I have two questions regarding the fact that each sensory receptor has its specific ion channels that open in response to a specific stimulus (for example, ion channel that opens when streching for somatosensation), and is connected to correspondent sensory cortex.

  1. Did our sensory system developed perfectly so that each ion channels in the sensory receptors are connecting to the corespondent sensory cortex? If not, can you elaborate and give examples?

  2. Theoretically, what would happen if they weren't corresponding? And specific, if for example, we had sound receptor that was connected to the visual cortex?


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    $\begingroup$ Welcome. The two questions are related, but are different enough to warrant two separate questions. This will greatly enhance their answerability. Secondly, I would recommend to add some prior research to narrow the scope. I'm saying, because the first question contains a faulty supposition -- ion channels in sensory receptors are not connected to the brain at all. Answering the questions therefore will need a basic outline of neuroscience (what is an ion channel, a receptor, a neuron, an axon, projections to the brain etc etc) before we can even get to the answer. $\endgroup$
    – AliceD
    Jun 13, 2020 at 19:26
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    $\begingroup$ Questions need to be focused. As of now we need to write down an entire Introduction to Neurosci for you. I recommend Khan Academy, which has great introductory material in this area that is freely accessible . $\endgroup$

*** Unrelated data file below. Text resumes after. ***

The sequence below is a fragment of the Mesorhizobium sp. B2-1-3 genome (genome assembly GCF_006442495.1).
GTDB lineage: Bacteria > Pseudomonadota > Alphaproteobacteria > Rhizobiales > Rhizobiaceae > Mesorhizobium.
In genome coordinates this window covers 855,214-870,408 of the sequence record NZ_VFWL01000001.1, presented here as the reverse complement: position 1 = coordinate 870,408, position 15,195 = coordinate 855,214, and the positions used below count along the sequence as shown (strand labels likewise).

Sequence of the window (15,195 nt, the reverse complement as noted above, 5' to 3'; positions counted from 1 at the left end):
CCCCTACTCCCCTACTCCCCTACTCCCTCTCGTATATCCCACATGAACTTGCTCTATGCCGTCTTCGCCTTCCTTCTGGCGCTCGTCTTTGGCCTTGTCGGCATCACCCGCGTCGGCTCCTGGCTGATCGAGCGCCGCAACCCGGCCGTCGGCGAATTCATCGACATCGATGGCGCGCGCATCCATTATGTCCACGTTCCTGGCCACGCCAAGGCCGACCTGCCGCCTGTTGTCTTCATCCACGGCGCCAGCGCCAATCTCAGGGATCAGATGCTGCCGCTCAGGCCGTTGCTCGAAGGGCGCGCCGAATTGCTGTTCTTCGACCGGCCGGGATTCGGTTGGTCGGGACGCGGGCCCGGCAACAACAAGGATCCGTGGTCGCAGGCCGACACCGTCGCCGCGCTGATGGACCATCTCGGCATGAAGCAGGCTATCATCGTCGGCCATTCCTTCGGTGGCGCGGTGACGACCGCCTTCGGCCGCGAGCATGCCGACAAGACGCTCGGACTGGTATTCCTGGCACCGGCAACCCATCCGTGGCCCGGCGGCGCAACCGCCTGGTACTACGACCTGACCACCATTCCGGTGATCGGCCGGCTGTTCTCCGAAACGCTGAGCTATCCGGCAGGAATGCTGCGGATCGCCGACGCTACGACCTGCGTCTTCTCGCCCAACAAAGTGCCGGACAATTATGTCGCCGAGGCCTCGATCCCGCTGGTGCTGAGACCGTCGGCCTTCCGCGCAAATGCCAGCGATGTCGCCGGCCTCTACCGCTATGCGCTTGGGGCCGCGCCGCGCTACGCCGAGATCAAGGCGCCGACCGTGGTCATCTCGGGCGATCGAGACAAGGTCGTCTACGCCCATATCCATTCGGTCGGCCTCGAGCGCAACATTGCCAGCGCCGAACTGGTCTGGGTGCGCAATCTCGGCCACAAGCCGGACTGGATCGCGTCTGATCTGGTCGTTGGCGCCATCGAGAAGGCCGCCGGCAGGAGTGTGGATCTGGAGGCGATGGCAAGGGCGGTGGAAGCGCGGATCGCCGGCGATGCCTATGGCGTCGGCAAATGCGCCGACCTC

– AliceD
    Jun 13, 2020 at 19:29

1 Answer 1


Without going into the business of ion channels, sensory receptors connect to specific brain areas (although there are relays in-between). For vision it is V1 in the occipital cortex, for audition A1 in the temporal cortex, for somato-perception S1 in the parietal cortex. Olfaction, gustation and the vestibular systems don't seem to have a clear "primary" area like audition, vision and somatoperception. The orbito-frontal cortex seems to be quite involved in olfaction/gustation, but it's also involved in a lot of different stuff. For the vestibular system some areas of the parietal cortex are also quite involved, but also in other stuff.

Primary areas receive direct connections from the sensory organs (again, with relays in-between) and are organized topically. For example, the visual cortex has a retinotopic organization where adjacent cells in the cortex encode information from adjacent cells on the retina. A1 has a (somewhat looser) tonotopic organization, and S1 has a "body-topic" organization (called the homunculus). Those pathways a quite fixed and quite distinct. There is no way to have a "mix-up" between them, and you never see that. There can be some "mix-up" within one pathway. For example amblyopia in vision where the visual cortex does not develop as expected and results in some visual loss (less than 20/20 vision in one eye).